The liquid solutions used in the nebulizer are mixed with a diluter (unless specifically stated in instructions or by your doctor). Your doctor will prescribe the amount of medication and diluter. Ventolin, Atrovent, Bricanyl, Pumicort, and Intal solutions are available in single-dose plastic vials. The solution is placed in the nebulizer chamber and compressed air from the pump creates a fine mist which penetrates the airways. (Nebulizers can also be driven by an oxygen cylinder.) The mist is then inhaled through the mask or mouthpiece.
Nebulizer therapy is the most effective method of medication for an acute asthma attack. The mist from the nebulizer penetrates quickly and easily through the bronchial trees and into the lungs.
•Children and adults who have difficulty using aerosol sprays;
•People in geographically isolated areas where rapid access to medical assistance is not possible;
•Those patients with severe chronic airway obstructions which are unresponsive to high doses of aerosol inhalants and spacers.
•Bronchodilators, for opening up the airways and helping clear obstructive mucus (including Atrovent, Alupent, Respolin, Ventolin, Bricanyl and Berotec);
•Preventive medication, such as Intal and Pulmicort;
•Some antibiotics.


This group of illnesses includes those disorders that are not due either to allergic causes or to some abnormality of the anatomy of the nose.

Atrophic Rhinitis
More common in women for reasons that are not clear, this is a disorder in which the lining of the nose becomes chronically inflamed and thinned and large numbers of scabs accumulate on the lining membrane of the nose. Patients with this problem are most bothered by two symptoms: a characteristic sensation of nasal congestion in spite of a wide-open nasal passageway, and a foul odor, called ozena, that comes from the nose. Ozena is caused by a bacterial infection of the lining of the nose.
Atrophic rhinitis is uncomfortable to have and difficult to treat. The cause of atrophic rhinitis is not known, although a causative role for bacteria, chemical fumes, cigarette smoke, and viral agents all have been suggested.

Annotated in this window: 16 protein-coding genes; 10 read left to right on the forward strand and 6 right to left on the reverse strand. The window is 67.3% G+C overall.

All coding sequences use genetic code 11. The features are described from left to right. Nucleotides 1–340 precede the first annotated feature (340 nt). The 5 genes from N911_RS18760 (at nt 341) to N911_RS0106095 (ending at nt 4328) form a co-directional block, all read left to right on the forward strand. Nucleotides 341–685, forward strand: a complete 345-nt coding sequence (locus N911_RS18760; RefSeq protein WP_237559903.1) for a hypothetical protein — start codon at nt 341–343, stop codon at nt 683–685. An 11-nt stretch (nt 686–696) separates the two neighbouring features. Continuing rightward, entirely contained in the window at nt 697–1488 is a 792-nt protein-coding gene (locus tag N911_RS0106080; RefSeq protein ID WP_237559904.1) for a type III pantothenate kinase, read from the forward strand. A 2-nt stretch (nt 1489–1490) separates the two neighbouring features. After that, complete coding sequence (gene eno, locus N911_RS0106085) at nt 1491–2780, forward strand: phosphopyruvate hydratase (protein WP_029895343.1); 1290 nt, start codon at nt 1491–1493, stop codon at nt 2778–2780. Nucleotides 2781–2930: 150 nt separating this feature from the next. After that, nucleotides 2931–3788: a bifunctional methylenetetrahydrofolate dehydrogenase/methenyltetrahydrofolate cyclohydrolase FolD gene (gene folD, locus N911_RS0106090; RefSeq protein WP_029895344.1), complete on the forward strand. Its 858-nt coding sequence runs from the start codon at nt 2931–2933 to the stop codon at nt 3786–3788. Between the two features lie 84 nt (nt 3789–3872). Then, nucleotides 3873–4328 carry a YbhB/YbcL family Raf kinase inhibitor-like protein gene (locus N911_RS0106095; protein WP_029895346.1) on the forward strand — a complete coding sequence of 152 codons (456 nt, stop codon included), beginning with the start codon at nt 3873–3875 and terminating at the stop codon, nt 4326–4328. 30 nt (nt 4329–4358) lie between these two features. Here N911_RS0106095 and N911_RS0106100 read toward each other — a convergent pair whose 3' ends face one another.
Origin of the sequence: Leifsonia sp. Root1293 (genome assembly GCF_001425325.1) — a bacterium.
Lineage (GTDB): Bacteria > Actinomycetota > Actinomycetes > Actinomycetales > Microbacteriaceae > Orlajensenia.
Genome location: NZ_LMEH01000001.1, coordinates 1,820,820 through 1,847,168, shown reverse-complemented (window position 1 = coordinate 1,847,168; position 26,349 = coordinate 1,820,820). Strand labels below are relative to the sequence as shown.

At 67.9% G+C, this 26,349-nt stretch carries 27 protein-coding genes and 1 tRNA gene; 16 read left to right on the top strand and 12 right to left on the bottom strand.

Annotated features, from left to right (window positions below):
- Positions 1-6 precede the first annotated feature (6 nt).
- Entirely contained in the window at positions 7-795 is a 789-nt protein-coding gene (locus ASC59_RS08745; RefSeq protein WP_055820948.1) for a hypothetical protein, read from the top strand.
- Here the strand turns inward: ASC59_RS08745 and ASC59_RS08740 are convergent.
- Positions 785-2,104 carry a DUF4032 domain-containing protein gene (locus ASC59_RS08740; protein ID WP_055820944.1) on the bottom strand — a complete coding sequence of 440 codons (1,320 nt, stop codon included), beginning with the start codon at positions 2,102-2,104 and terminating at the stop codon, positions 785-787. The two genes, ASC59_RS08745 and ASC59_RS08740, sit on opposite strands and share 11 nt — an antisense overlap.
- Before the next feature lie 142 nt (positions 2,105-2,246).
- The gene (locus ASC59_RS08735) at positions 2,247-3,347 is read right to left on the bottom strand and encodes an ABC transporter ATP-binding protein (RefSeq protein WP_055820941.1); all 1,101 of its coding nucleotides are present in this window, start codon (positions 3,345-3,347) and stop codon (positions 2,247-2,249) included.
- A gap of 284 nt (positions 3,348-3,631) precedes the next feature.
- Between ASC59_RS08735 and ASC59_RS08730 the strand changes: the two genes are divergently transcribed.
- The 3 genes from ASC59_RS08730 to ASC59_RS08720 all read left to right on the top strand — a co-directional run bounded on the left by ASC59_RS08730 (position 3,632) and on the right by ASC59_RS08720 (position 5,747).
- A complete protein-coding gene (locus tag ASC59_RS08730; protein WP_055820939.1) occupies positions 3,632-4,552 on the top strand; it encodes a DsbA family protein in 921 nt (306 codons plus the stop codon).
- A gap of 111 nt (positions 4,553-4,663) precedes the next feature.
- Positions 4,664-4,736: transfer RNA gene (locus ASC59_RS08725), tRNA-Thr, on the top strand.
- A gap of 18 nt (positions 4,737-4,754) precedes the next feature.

Cold Air Rhinitis
You’ve probably walked down a cold, windy street and experienced mild nasal congestion, runny nose, and occasional sneezing. This is such a common experience that most of us consider it to be normal. However, some people experience severe nasal symptoms on exposure to cold air. In these people, mast cells release the same mediators that they would if the person had been exposed to something to which they were allergic, causing these people to experience symptoms very similar to severe allergic rhinitis. However, this is not an allergy because cold is not an allergen and no IgE antibodies are involved.

Eosinophilic Non-allergic Rhinitis (E-NAR) Syndromes
When a physician makes a smear of your nasal mucus to examine under a microscope, he or she is looking to see what type(s) of cells are present as a means of differentiating one form of rhinitis from another. The eosinophil, a red-staining cell easily seen in nasal smears, is one cell doctors always look for. Although common in each of the three types of allergic rhinitis and frequently called “allergy cells,” they also appear in the nasal mucus of a group of non-allergic rhinitis syndromes called the eosinophilic non-allergic rhinitis syndromes (E-NAR syndromes).